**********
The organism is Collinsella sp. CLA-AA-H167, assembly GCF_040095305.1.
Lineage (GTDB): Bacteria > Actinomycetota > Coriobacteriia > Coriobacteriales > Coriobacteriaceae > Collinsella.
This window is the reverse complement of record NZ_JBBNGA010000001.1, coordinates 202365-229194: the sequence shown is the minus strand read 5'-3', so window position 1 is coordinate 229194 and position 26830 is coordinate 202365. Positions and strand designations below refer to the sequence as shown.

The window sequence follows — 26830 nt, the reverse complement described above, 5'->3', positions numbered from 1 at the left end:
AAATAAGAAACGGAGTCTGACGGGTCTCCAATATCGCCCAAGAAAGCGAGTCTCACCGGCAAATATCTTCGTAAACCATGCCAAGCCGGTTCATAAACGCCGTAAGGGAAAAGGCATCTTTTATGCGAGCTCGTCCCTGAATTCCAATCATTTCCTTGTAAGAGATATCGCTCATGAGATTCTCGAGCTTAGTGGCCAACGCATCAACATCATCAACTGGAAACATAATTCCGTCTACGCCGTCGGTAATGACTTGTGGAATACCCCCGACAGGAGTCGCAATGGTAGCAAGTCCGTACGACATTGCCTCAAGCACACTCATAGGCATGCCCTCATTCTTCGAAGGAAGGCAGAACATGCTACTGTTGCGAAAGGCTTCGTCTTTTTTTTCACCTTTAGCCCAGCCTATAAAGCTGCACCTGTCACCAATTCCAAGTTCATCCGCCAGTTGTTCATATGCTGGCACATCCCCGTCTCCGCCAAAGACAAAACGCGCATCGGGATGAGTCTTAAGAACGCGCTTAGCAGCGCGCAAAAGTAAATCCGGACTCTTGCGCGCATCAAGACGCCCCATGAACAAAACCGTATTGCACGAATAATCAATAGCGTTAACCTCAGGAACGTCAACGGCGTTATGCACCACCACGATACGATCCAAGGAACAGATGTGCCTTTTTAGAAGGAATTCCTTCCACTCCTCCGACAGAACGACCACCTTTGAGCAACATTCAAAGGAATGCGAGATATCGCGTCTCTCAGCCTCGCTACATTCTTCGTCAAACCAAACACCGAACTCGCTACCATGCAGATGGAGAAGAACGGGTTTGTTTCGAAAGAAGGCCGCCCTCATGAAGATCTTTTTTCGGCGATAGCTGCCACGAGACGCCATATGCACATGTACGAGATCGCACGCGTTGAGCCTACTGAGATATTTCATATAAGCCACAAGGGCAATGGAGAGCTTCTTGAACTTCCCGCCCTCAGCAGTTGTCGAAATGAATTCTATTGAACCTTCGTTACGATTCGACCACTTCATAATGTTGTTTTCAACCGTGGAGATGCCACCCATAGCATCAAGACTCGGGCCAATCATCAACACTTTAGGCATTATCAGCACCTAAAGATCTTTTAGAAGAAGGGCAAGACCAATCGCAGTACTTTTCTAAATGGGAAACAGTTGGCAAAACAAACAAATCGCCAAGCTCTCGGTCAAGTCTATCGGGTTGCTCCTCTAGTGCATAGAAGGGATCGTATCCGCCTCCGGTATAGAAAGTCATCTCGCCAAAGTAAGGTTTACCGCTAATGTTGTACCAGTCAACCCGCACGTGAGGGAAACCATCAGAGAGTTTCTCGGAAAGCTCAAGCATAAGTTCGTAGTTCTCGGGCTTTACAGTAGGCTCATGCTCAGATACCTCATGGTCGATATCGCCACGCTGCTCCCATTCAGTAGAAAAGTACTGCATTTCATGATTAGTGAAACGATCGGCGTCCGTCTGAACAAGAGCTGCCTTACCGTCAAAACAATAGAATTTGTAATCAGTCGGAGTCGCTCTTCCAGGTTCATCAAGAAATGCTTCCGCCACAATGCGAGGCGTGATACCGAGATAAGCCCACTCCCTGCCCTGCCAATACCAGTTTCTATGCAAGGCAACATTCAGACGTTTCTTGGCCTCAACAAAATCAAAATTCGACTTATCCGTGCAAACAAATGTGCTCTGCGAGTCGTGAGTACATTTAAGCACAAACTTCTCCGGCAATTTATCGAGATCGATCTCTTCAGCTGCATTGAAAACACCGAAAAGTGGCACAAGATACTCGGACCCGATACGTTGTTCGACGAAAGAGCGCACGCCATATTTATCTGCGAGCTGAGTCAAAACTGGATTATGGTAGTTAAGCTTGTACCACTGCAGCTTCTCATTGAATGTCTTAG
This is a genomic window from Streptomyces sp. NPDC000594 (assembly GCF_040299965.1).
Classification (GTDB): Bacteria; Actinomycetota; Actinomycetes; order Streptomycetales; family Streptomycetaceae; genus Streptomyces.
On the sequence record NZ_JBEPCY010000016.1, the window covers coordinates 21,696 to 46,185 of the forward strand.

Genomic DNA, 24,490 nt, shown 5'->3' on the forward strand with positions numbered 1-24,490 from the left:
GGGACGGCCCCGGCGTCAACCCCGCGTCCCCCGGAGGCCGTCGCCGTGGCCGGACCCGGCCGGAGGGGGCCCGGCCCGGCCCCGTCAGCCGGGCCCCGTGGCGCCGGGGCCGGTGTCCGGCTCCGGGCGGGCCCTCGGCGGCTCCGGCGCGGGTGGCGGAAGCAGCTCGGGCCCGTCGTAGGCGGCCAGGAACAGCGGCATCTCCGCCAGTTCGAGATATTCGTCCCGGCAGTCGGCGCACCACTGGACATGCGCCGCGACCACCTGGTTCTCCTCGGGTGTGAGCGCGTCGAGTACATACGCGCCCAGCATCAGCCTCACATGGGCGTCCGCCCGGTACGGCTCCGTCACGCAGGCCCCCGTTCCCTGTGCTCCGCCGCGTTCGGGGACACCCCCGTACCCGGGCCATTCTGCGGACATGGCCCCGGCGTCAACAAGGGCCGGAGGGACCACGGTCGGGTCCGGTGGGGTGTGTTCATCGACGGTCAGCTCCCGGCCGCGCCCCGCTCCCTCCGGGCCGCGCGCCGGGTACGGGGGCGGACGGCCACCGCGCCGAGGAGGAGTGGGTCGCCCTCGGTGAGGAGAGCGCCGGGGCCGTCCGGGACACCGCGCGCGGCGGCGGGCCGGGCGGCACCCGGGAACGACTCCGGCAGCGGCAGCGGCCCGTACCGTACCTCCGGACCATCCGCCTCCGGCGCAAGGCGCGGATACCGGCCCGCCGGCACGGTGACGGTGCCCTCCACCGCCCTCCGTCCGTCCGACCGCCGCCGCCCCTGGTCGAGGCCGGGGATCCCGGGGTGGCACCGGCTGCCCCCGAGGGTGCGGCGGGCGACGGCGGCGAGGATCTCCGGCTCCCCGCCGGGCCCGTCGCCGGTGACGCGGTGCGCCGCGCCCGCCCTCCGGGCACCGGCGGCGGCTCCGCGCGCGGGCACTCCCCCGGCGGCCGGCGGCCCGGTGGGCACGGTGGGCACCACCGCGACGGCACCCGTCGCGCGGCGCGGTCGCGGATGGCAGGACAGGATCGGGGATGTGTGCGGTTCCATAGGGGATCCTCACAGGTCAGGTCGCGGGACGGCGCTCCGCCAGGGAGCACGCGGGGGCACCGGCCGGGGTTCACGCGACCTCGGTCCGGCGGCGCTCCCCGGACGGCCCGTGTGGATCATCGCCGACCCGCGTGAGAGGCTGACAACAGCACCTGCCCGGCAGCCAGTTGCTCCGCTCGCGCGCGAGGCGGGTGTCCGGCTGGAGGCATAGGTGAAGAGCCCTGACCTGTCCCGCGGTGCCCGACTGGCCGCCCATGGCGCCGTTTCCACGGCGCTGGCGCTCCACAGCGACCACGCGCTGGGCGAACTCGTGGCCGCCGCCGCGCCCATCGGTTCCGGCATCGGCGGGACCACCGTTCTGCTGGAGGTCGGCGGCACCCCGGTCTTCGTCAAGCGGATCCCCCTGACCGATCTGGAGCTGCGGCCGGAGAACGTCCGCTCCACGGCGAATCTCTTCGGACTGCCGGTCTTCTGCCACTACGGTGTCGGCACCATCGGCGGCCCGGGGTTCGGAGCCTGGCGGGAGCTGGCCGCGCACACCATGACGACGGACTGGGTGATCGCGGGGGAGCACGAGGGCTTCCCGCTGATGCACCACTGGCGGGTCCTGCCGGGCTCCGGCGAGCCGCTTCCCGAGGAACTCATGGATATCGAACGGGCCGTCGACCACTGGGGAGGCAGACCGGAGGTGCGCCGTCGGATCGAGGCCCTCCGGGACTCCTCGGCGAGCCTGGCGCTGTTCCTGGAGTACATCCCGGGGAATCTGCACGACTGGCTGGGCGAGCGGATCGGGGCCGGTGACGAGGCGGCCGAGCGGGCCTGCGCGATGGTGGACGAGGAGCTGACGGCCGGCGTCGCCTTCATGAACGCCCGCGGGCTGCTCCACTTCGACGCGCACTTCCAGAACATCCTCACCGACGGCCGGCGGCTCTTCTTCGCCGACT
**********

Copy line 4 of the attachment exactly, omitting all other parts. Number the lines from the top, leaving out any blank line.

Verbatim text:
The window sequence follows — 26830 nt, the reverse complement described above, 5'->3', positions numbered from 1 at the left end: